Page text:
Steve Ross and Sally during the Crown photo shootQuite honestly, when I do a photo shoot for The Wordsmiths Project, I’m never quite sure what I’ll end up creating as the final portrait. Sure, I have a few ideas – more like itches that make me shoot from particular angles or ask a subject to strike a certain pose. Being familiar with Steve’s sense of humor, I knew I wanted something different for his portrait, so I asked him to sit cross-legged on a conference room table, and I climbed up on the table with him. It was silly and fun, requiring that we contort our bodies in ways that they don’t always go anymore. (After all, a few years have passed under the bridge since our Wiley and Green Travel days.) But it produced some great photos. When we were finished, I went out into the hallway and photographed numerous Crown books, because I knew I wanted to use them in the final portrait – whatever it would end up being.

Adobe Photoshop Layers Palette for the Steve Ross portraitThen, when I got back to my studio, I went to work on my favorite photos from the shoot, spending several days, designing, editing and working on the minute details. For those of you who know Adobe Photoshop or similar imaging programs, you may be interested in seeing the Layers palette of the final picture (shown to the right). The image ended up being over 650 megabytes in file size, because of all the layers and adjustment layers that I pasted together to create the portrait. (For those of you who aren’t into the details of computerized art, suffice it to say it was a very precise process of creating and combining various elements into a single picture. Each of the lines in the palette to the right represents a separate piece of image or a particular edit added to or tweaked in the final picture.)

I’m pleased that Steve loves the portrait. So much so, that when he saw it at the Book Expo exhibit, he asked if he could purchase the original signed and framed exhibition print that I had personally printed. (Unsigned, unframed pictures, printed by Smugmug.com’s automated system can be purchased on this site. They are quite good, but not the level of excellence of the exhibition prints.) I told him, no, he couldn’t buy it. But if he gave a substantial donation (and I quoted an appropriate sum) to the Writers Emergency Assistance Fund, that I would give the print to him. He didn’t take me up on that offer for a few days – not until after the news about him leaving Crown was made public. Then, he asked some of his future associates at HarperCollins if they felt it would be appropriate for him to have a piece of art in his new office that depicted him juggling some of the books he published at Crown. The consensus was that it would be a nice addition to his office. So, he called me and arranged to make the donation and asked me ship the portrait to him.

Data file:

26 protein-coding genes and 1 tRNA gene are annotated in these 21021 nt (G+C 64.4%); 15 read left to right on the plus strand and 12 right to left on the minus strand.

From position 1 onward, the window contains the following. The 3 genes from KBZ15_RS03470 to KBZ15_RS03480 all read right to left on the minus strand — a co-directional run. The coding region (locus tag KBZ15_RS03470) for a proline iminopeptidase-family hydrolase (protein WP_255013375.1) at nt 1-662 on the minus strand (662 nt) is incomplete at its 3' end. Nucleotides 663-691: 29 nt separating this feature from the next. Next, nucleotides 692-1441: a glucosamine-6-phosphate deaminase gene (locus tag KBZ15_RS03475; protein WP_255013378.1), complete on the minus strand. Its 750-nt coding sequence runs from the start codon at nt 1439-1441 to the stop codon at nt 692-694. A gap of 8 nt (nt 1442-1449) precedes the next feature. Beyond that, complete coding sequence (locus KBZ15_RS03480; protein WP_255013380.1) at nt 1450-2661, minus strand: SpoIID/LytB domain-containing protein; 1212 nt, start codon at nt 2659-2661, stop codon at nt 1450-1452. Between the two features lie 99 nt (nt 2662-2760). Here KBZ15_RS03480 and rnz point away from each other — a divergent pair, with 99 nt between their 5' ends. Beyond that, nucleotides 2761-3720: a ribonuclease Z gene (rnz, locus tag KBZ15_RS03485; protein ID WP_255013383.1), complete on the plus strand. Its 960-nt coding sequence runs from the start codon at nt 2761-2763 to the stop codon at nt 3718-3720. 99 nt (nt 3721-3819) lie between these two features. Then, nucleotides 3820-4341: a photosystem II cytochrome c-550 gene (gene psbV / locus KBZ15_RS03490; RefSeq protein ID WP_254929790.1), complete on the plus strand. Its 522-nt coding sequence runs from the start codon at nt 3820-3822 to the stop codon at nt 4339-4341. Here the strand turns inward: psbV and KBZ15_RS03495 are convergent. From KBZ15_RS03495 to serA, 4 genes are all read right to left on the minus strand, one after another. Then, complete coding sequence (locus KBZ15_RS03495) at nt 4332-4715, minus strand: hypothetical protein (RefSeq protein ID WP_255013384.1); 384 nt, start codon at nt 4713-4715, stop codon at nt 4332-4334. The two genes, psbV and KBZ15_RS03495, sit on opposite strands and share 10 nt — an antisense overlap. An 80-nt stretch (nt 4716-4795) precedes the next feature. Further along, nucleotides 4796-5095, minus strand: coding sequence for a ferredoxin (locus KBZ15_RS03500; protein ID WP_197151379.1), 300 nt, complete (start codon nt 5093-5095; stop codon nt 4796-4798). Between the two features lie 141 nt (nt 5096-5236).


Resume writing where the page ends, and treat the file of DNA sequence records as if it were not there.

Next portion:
Even though I have that very nice nod of approval from Steve and others at HarperCollins, I can’t help but wonder if having a “dated” portrait of Steve in The Wordsmiths Project might be inappropriate. What do you think? Should I create a new portrait, or do you feel that the current one which reflects his work at Crown should stand?

Please voice your opinion through an email (via the Contact page) or leave your comments here. Thank you.

 

 

 

 

 

 

 

 

 

 

 

 

 

 

 

The Wordsmiths Project at Book Expo 2007

Posted on June 11th, 2007 in WEAF, Wordsmiths Project, Mollie Glick, Book Expo, Steve Ross, Lance Fensterman by Sally

Lance Fensterman, Event Director of Book Expo America, with SallyBack in April, I was thrilled and honored when Lance Fensterman of Book Expo America told me that BEA Cares (Book Expo’s charity arm) would be providing The Wordsmiths Project pro bono exhibit space at Book Expo. It was the best news I had heard in a long time; I would be launching The Wordsmiths Project and promoting the Writers Emergency Assistance Fund (WEAF) at North America’s premier publishing industry trade show. However, I had no idea all that would be involved in organizing, preparing and mounting the exhibit in New York City’s Javits Center. The past couple of months have been a hectic pressure cooker, which is why I haven’t had the time to journal recently. But the result, at last week’s Book Expo 2007, was wonderful and worth all the sleepless nights.

Steve Ross with Sally, in front of Steve's portraitThe space BEA Cares gave us was right in front of one of the main entrances to the trade show – near the BookTV bus and the Pen American Center table. (And, yes, BookTV did do an interview with me, but I’ve yet to find out when it will air.) So, we had a very nice amount of traffic. Initially, people walking by weren’t quite sure what the exhibit was all about, but they were drawn in by the pictures. Once there, I could tell them about WEAF and hope that those who took the envelopes will send in some donations. In addition, I asked folks for nominations of people I should consider photographing for The Wordsmiths Project. The nominations we received are quite interesting. But, please remember, The Wordsmiths Project will be ongoing for at least another year or so (as long as I’m enjoying myself and it’s doing some good). So, I’ll welcome nominations at any time. (Click here for how to nominate.)